# Find the error when approximating a function

Let $$f:(-\infty, 1) \to \mathbb{R}$$ be a function, $$f(x)=e^x+ln(1-x)$$.

Find $$n \in \mathbb{N}$$ such that the error when approximating $$e^{1.1}+\ln(1.1)$$ by their Taylor polynomial $$T_{n,f,0}(x)$$, with $$n < 0.0001$$.

I'm really confused and I have no idea where to start.

I know that $$f(x)=T_{n,f,0}(x)+R_{n}(x)$$ where $$R_{n}(x)$$ is the reminder of the Taylor polynomial.

$$e^{1.1}+\ln(1.1)=(1-\frac{x^3}{6}-\frac{5 x^4}{24}-\frac{23 x^5}{120}-...)-n$$ Where $$n$$ is the given error?

Sorry if this is so confusing but I'm really lost!

• Should "$t \in \mathbb{N}$" be "$n \in \mathbb{N}$"? – angryavian Nov 23 '18 at 21:29
• Yes! I got confused with another problem. I will fix it now. – Moria Nov 23 '18 at 21:30
• Don't just blindly replace all $t$s with $n$s; now $n < 0.0001$ does not make any sense. Presumably you want to find $n$ such that the error of the Taylor polynomial $T_{n,f,0}$ is $< 0.0001$. – angryavian Nov 23 '18 at 21:32
• It must be a typo, it was written like that in an old exam. But that's what I have to do and I literally have no idea where to start. – Moria Nov 23 '18 at 21:37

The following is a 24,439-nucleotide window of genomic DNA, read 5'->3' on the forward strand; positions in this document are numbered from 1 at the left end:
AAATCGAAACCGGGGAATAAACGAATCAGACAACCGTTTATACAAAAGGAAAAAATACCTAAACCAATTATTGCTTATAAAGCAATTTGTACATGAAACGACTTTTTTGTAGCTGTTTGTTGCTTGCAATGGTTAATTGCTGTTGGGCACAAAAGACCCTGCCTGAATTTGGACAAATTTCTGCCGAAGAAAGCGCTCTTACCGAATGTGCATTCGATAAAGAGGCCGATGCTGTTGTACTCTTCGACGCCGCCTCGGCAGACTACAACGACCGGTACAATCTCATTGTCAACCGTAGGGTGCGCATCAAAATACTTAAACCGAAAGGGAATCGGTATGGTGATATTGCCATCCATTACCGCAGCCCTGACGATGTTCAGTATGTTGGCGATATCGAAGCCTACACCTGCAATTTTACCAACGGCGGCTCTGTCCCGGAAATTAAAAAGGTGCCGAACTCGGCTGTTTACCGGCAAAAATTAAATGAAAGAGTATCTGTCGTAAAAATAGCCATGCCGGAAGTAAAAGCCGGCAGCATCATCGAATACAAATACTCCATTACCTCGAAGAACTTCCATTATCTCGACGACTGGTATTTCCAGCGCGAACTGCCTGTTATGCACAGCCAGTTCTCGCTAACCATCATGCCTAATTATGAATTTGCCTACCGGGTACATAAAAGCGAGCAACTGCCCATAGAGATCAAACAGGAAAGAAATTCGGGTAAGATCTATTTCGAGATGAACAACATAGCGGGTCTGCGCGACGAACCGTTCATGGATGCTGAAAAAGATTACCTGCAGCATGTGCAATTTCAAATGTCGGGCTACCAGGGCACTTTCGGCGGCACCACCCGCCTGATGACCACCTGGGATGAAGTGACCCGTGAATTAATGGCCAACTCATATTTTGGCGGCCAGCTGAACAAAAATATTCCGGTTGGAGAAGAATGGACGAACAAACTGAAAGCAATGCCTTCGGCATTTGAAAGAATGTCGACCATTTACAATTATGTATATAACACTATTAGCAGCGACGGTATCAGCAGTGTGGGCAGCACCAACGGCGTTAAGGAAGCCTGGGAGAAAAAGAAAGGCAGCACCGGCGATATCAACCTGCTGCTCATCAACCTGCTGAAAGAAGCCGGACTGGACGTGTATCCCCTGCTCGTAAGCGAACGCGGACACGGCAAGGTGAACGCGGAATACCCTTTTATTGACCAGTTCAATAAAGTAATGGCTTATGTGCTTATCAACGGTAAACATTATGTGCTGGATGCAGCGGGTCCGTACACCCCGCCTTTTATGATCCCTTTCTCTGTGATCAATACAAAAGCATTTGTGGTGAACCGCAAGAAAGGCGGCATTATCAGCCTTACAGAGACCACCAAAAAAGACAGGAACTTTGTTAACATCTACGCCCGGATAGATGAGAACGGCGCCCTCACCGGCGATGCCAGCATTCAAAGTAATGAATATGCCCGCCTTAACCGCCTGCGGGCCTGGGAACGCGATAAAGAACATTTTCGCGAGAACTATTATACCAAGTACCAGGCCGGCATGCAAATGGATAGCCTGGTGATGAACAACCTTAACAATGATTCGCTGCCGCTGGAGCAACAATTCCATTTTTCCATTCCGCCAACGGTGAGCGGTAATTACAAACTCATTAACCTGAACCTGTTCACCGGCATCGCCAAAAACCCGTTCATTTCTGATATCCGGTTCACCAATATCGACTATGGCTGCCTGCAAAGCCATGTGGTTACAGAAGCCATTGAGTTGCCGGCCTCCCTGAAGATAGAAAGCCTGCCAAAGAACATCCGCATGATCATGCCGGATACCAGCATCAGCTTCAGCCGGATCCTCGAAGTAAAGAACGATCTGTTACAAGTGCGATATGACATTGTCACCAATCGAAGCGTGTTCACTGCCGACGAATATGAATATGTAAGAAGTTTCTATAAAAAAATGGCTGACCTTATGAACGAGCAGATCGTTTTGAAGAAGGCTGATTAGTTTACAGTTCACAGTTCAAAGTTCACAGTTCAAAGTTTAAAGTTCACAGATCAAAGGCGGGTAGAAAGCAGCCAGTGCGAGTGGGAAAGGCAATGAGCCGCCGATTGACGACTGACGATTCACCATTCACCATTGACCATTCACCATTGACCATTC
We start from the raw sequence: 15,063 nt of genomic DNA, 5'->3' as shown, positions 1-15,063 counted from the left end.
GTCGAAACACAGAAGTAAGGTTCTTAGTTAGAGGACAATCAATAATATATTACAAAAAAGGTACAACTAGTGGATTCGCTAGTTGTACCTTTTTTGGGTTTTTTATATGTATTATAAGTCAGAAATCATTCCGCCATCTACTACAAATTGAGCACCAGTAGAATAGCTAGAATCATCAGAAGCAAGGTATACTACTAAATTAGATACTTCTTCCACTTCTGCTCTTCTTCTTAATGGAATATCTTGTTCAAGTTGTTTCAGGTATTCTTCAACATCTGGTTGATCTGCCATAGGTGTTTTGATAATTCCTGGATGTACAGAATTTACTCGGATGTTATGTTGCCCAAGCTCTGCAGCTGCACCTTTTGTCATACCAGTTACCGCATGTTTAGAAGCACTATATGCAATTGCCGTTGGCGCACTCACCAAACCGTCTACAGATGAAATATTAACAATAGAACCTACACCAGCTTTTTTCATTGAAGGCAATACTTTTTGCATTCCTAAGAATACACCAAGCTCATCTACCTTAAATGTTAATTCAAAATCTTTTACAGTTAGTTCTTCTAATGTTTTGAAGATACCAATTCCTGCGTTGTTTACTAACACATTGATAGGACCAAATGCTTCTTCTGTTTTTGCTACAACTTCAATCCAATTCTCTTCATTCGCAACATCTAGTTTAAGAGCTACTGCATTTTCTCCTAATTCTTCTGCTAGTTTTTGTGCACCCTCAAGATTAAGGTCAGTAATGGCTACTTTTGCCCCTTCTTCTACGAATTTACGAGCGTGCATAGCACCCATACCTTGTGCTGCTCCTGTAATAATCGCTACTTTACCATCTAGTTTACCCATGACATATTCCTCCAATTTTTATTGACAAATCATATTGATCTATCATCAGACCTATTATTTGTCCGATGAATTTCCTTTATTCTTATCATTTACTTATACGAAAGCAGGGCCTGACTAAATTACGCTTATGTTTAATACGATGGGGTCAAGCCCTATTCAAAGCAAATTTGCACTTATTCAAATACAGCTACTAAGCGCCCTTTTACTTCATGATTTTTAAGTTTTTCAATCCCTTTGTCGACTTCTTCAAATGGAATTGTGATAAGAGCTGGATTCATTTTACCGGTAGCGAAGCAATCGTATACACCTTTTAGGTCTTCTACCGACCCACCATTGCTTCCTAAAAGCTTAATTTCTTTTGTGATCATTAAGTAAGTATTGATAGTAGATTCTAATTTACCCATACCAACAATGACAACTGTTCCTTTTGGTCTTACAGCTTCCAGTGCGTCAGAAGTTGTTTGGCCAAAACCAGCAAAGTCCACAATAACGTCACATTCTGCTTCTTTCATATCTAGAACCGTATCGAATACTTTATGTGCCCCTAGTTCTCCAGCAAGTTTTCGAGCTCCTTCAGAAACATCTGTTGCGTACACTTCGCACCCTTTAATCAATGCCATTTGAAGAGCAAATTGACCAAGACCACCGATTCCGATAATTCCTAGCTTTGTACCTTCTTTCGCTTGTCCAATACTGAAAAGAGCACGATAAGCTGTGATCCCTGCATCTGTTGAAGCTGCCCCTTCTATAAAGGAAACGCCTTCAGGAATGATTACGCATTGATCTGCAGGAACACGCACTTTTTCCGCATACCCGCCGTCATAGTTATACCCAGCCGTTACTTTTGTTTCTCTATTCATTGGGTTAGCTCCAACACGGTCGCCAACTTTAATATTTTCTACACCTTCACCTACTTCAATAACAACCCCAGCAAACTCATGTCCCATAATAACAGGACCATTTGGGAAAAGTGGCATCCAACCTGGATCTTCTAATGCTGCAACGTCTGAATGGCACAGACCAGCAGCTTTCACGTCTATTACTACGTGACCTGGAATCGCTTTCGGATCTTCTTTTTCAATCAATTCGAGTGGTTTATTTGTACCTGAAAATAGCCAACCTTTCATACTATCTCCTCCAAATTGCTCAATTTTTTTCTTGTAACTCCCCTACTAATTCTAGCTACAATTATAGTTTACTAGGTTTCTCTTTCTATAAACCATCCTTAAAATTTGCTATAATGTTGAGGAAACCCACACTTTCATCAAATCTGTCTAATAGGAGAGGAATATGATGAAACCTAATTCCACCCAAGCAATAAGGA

## 1 Answer

Your $$f(x)$$ does not match the function you are asked to form the Taylor series of because it has $$\ln (1-x)$$ and the $$e^x$$ term is $$0.1$$, not $$1.1$$ when $$x=0.1$$. Your Taylor series is not correct-it should have an $$x$$ on the left, and the Taylor series of $$e^{1+x}+\ln(1+x)$$ is not what you have shown-at $$x=0$$ it should be $$e$$, not $$1$$.

Once you get the right Taylor series, $$n$$ is the number of terms you need to keep to get the error at $$x=0.1$$ to be less than $$0.0001$$. You can look up the remainder term of the Taylor series, which will be $$0.1^{n+1}$$ times the $$n+1^{st}$$ derivative of the function. You can bound the $$n+1^{st}$$ derivative in the interval $$[0,0.1]$$ and evaluate the upper bound for the error this gives you.

• Thank you!! I'll have to ask my teacher about it. It was written like that in an old exam. Now it's clearer how to solve this problem. – Moria Nov 23 '18 at 22:04